Did today's Black Americans descend from Africans who inhabited North America before European colonizers arrived in the 15th century? No, that's not true: Paleontological, archaeological and genetic evidence all suggest that the original inhabitants of North America who were present on the continent when European explorers arrived were the ancestors of modern Indigenous people, an anthropologist told Lead Stories. Historical records indicate that the first descendants from Africa were free and enslaved persons transported just before and during the West Africa slave trade in the 16th century.
The claim originated in a four-minute 16-second video on TikTok on July 31, 2023, (archived here) that was shared to Facebook (archived here) on August 4, 2023. A caption that accompanied the video on Facebook read:
Knowing OVERpowers the Lies✨
Knowledge is Power✨
Below is how the video appeared at the time of writing:
(Source: Facebook screenshot taken Sun Aug. 6 22:07:00 UTC 2023)
John Hoopes, an anthropologist and professor at the University of Kansas with expertise in the archaeology of pre-Hispanic Indigenous cultures in the Americas, confirmed to Lead Stories that the original inhabitants of North America were the ancestors of modern Indigenous people.
The video posted to social media was taken from a 22-minute 40-second clip published on YouTube on June 26, 2019. It was an excerpt from an episode of "The Joe Rogan Experience" titled, "#1318 - Hotep Jesus" that was published on Spotify in June 2019. During the interview, Hotep Jesus, who is identified in the Spotify episode description as "a tech investor, marketer and author," said at the 4:33 mark:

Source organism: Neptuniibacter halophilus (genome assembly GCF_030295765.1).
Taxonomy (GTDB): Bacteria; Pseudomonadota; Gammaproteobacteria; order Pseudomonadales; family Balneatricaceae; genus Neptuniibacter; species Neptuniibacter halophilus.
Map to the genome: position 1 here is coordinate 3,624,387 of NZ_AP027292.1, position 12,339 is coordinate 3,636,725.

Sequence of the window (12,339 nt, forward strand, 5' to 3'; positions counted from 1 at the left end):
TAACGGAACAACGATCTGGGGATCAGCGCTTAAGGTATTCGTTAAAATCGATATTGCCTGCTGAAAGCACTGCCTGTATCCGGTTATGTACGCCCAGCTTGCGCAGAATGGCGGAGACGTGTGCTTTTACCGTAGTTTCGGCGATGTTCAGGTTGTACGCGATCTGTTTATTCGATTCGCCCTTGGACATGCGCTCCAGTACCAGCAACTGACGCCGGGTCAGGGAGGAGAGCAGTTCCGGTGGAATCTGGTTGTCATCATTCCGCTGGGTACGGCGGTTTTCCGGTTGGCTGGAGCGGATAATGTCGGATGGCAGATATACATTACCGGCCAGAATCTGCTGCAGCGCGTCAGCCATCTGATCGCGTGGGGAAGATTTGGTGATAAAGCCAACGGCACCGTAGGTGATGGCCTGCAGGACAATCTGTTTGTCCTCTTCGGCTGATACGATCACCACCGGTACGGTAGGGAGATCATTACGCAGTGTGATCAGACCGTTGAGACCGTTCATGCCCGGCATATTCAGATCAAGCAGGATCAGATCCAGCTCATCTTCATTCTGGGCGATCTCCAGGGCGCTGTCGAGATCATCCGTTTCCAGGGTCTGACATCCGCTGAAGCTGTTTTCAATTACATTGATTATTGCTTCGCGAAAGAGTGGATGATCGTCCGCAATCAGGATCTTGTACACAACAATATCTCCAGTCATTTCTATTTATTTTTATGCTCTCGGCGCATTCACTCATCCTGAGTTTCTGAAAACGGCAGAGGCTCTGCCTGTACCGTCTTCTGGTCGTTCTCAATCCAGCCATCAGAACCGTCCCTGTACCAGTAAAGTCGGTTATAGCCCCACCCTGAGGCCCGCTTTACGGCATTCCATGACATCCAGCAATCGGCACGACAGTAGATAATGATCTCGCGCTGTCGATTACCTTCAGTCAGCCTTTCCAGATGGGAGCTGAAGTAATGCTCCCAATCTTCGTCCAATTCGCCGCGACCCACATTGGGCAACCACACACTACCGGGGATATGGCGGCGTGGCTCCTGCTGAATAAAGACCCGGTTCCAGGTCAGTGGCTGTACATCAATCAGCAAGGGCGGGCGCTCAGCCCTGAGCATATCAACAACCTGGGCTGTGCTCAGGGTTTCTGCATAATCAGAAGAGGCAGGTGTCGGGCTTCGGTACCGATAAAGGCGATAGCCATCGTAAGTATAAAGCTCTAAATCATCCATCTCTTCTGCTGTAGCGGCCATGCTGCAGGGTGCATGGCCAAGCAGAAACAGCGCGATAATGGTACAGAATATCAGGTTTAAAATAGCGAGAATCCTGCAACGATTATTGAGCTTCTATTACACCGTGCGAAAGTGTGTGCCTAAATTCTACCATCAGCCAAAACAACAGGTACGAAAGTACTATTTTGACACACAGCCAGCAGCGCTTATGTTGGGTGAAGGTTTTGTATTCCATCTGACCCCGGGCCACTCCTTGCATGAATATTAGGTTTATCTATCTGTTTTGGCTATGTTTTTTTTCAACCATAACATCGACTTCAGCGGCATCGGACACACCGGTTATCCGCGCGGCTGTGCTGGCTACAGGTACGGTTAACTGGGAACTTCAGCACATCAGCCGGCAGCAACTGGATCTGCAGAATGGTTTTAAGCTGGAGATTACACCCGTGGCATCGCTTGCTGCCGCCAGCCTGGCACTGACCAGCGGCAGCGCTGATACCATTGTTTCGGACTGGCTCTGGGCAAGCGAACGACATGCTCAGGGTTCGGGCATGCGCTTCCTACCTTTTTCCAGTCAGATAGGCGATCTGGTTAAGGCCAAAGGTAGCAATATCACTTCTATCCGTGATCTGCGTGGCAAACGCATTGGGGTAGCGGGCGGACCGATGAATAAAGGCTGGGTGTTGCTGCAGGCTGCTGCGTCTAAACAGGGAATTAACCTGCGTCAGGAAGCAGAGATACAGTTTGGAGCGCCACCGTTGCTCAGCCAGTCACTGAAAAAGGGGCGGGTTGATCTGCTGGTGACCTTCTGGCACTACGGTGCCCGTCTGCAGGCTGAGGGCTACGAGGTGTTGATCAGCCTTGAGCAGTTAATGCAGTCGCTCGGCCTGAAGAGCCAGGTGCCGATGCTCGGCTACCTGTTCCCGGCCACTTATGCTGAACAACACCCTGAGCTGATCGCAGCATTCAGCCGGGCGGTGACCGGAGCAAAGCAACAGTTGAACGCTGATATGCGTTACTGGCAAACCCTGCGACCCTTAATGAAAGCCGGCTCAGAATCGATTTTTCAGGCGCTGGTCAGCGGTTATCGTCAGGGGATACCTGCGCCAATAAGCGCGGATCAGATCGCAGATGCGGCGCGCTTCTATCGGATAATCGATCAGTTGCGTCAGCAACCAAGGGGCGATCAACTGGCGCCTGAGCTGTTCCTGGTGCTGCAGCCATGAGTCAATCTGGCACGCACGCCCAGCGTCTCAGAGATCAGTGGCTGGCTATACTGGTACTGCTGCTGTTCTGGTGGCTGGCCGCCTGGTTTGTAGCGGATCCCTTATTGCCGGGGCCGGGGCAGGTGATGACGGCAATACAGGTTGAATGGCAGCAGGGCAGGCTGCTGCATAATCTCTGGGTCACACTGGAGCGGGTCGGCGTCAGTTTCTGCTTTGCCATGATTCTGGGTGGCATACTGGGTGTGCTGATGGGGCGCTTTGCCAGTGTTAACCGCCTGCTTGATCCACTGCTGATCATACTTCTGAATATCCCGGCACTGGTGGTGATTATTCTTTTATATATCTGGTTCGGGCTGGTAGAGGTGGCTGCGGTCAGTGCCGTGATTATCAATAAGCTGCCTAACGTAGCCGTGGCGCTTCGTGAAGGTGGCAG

You think this whole land was empty? No, there were natives here. But today we're taught that Natives were some other people. No, natives are the melanated African beings that has come here since the beginning of the Mali empire. We are talking about 14th, 13th century. We had already come here from Africa ...
He continued at the 7:21 mark:
You know, maybe people were brought over as slaves, but I don't think that the Black people in America came from Africa on slave ships. I believe the people that were here were slowly conquered. First, they got the East Coast, and then they started spreading out west little by little conquering, and when you conquer a tribe, what do you do? You enslave them ...
This conspiracy theory falsely claims that North America was originally inhabited by a pre-Columbian African civilization often known as the Moors. As Lead Stories has previously reported, the original inhabitants of North America migrated from Asia approximately 15,000 years ago or possibly sooner, according to prominent archaeological and anthropological theories. This directly contradicts claims that the continent's first settlers came directly from Africa.
"Today, they are known as Native people, First Nations, and Indigenous people of the Americas. Although the dates for the earliest people to occupy the Americas are debated, genetic testing of both living people and human remains from pre-European archaeological sites provide overwhelming evidence that these populations migrated into the Americas from northeastern Asia during the Late Pleistocene epoch, also known as the last Ice Age," wrote Hoopes in an email to Lead Stories received on August 7, 2023. He added: